Nico Hamaus

Ph.D.


Research interests

Observations of cosmic large-scale structure have emerged as some of the richest probes for cosmology over the past few decades. Galaxy redshift-surveys are exploring ever larger fractions of the observable Universe and reveal it to be remarkably isotropic and homogeneous. Only on scales below ∼ 100 Mpc they find more complicated structures, known as the cosmic web consisting of gravitationally bound arrangements of dark matter, such as halos, filaments and sheets, which themselves host galaxies. Their statistical composition and spatial distribution contains a plethora of information about the origin and evolution of the Universe, but due to the nonlinear and stochastic nature of structure formation it is difficult to infer its underlying physical laws and parameters. Thanks to substantial efforts in theoretical and numerical studies, this task has become more and more procurable in modern-day cosmology. For the next generation of planned experiments, unprecedented precision measurements will demand firm predictions from theory. My aim is to tackle open problems in cosmology using either analytical, numerical, or observational methods. I am particularly interested in investigating the nature of dark energy and dark matter, measuring cosmological parameters, and testing Einstein's General Relativity (GR). Among the relevant observational missions in this field are both ongoing and planned experiments, such as BOSS, DES, EUCLID, LSST, VIPERS, and WFIRST. Brief descriptions of some selected research projects I have been involved in are listed below.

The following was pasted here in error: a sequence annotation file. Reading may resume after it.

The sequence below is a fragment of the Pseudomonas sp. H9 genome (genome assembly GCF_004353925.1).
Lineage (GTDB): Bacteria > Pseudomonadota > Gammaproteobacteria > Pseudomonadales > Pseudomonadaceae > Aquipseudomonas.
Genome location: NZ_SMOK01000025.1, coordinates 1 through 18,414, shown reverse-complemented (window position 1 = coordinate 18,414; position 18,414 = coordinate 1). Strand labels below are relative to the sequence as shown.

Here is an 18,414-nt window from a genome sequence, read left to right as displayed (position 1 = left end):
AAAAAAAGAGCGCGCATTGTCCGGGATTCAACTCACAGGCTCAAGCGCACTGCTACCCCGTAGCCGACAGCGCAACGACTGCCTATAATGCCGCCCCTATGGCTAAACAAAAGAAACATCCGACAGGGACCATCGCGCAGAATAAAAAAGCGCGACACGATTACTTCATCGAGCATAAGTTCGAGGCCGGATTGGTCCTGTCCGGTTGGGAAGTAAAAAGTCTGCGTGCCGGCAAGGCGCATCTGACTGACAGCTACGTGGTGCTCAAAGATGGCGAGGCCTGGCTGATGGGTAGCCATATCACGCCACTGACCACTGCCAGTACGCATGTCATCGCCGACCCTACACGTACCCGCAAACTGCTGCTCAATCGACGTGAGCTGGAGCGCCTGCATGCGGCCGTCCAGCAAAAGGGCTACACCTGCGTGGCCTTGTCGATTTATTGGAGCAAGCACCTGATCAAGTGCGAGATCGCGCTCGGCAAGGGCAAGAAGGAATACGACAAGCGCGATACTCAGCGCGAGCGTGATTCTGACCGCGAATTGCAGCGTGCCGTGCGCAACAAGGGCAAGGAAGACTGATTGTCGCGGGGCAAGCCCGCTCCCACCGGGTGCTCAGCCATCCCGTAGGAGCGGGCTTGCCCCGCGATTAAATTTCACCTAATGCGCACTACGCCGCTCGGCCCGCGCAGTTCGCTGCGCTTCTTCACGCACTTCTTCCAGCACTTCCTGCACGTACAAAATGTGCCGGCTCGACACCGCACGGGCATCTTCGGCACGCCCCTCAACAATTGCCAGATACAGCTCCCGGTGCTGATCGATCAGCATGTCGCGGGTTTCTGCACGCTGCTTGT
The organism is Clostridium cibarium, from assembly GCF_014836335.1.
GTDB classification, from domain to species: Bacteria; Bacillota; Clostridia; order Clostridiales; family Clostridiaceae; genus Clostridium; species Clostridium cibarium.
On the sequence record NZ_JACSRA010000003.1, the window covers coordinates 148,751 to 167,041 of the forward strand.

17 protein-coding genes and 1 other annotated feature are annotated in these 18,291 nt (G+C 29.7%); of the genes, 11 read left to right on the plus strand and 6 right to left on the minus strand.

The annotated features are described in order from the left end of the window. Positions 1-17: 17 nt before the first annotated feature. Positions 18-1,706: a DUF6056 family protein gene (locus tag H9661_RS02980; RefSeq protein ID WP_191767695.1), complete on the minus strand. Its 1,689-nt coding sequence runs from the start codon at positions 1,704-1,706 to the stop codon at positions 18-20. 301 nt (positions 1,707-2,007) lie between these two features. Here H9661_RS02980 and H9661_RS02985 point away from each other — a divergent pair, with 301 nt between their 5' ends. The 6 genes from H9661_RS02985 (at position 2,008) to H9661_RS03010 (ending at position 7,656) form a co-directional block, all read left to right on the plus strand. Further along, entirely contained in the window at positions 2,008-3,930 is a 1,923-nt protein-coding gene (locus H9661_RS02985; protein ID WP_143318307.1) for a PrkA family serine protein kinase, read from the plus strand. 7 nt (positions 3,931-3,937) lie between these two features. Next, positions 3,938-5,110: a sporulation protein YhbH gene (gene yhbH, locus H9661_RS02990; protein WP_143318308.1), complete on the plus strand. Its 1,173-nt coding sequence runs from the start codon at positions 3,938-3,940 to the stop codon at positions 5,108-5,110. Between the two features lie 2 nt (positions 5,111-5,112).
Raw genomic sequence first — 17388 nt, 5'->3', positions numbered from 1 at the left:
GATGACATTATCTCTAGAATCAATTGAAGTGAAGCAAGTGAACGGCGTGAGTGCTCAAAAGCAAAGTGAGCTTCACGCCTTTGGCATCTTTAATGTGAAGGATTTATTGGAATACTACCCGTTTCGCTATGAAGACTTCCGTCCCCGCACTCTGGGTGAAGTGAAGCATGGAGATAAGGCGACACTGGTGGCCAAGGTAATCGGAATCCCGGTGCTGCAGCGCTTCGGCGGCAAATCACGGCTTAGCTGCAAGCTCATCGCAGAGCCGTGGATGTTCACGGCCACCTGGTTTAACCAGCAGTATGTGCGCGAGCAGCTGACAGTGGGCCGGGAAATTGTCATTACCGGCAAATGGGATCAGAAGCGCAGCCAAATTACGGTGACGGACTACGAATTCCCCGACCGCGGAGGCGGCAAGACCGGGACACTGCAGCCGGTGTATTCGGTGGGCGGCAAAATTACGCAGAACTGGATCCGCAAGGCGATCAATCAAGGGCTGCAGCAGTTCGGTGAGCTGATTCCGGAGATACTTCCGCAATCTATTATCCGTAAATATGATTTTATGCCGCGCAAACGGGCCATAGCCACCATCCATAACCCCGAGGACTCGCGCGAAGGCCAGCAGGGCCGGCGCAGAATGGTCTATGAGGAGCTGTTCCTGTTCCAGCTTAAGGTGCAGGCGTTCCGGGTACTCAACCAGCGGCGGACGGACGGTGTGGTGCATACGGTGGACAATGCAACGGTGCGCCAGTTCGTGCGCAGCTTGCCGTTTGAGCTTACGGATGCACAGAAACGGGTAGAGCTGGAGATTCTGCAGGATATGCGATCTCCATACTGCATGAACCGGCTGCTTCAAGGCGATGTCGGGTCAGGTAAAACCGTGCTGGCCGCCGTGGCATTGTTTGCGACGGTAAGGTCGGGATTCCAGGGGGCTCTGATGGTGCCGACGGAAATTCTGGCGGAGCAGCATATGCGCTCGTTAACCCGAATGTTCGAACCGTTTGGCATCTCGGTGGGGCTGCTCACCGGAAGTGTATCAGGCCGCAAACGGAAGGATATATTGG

Cosmic Voids

Large-Scale Structure

The Galactic Center Black Hole